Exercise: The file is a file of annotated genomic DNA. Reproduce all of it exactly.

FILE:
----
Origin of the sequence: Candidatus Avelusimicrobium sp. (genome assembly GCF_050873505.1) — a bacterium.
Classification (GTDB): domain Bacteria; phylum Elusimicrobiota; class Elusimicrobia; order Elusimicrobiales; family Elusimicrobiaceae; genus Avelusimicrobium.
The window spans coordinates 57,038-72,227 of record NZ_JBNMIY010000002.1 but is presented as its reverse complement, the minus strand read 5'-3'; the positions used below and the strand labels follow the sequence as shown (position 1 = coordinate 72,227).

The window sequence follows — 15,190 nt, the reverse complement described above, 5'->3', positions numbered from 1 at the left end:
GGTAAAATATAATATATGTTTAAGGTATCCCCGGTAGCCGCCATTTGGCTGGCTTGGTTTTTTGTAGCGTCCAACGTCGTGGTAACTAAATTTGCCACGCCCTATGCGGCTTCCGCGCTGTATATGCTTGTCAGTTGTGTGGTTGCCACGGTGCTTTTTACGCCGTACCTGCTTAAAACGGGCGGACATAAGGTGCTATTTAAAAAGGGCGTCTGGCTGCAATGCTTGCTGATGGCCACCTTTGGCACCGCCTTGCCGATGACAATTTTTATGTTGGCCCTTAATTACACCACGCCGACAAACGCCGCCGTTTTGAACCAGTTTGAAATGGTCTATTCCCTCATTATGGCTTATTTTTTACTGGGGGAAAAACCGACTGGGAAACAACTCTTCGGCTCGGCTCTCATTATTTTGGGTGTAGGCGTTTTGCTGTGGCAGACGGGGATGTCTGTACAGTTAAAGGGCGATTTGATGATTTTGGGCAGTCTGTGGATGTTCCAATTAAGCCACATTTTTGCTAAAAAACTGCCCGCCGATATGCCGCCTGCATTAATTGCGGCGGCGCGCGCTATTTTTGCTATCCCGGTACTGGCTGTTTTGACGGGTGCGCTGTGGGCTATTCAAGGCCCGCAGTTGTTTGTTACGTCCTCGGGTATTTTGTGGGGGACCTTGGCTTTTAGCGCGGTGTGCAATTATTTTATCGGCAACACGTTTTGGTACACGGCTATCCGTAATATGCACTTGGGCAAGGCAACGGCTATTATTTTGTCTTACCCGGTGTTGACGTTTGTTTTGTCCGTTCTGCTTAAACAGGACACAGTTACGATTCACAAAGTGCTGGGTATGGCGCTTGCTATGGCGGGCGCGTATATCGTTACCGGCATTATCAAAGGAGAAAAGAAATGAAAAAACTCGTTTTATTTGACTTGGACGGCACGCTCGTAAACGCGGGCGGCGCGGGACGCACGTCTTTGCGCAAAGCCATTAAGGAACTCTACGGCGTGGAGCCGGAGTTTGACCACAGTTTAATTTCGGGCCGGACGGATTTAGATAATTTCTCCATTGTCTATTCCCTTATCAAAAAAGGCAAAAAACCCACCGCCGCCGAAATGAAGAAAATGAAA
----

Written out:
Origin of the sequence: Candidatus Avelusimicrobium sp. (genome assembly GCF_050873505.1) — a bacterium.
Classification (GTDB): domain Bacteria; phylum Elusimicrobiota; class Elusimicrobia; order Elusimicrobiales; family Elusimicrobiaceae; genus Avelusimicrobium.
The window spans coordinates 57,038-72,227 of record NZ_JBNMIY010000002.1 but is presented as its reverse complement, the minus strand read 5'-3'; the positions used below and the strand labels follow the sequence as shown (position 1 = coordinate 72,227).

The window sequence follows — 15,190 nt, the reverse complement described above, 5'->3', positions numbered from 1 at the left end:
GGTAAAATATAATATATGTTTAAGGTATCCCCGGTAGCCGCCATTTGGCTGGCTTGGTTTTTTGTAGCGTCCAACGTCGTGGTAACTAAATTTGCCACGCCCTATGCGGCTTCCGCGCTGTATATGCTTGTCAGTTGTGTGGTTGCCACGGTGCTTTTTACGCCGTACCTGCTTAAAACGGGCGGACATAAGGTGCTATTTAAAAAGGGCGTCTGGCTGCAATGCTTGCTGATGGCCACCTTTGGCACCGCCTTGCCGATGACAATTTTTATGTTGGCCCTTAATTACACCACGCCGACAAACGCCGCCGTTTTGAACCAGTTTGAAATGGTCTATTCCCTCATTATGGCTTATTTTTTACTGGGGGAAAAACCGACTGGGAAACAACTCTTCGGCTCGGCTCTCATTATTTTGGGTGTAGGCGTTTTGCTGTGGCAGACGGGGATGTCTGTACAGTTAAAGGGCGATTTGATGATTTTGGGCAGTCTGTGGATGTTCCAATTAAGCCACATTTTTGCTAAAAAACTGCCCGCCGATATGCCGCCTGCATTAATTGCGGCGGCGCGCGCTATTTTTGCTATCCCGGTACTGGCTGTTTTGACGGGTGCGCTGTGGGCTATTCAAGGCCCGCAGTTGTTTGTTACGTCCTCGGGTATTTTGTGGGGGACCTTGGCTTTTAGCGCGGTGTGCAATTATTTTATCGGCAACACGTTTTGGTACACGGCTATCCGTAATATGCACTTGGGCAAGGCAACGGCTATTATTTTGTCTTACCCGGTGTTGACGTTTGTTTTGTCCGTTCTGCTTAAACAGGACACAGTTACGATTCACAAAGTGCTGGGTATGGCGCTTGCTATGGCGGGCGCGTATATCGTTACCGGCATTATCAAAGGAGAAAAGAAATGAAAAAACTCGTTTTATTTGACTTGGACGGCACGCTCGTAAACGCGGGCGGCGCGGGACGCACGTCTTTGCGCAAAGCCATTAAGGAACTCTACGGCGTGGAGCCGGAGTTTGACCACAGTTTAATTTCGGGCCGGACGGATTTAGATAATTTCTCCATTGTCTATTCCCTTATCAAAAAAGGCAAAAAACCCACCGCCGCCGAAATGAAGAAAATGAAA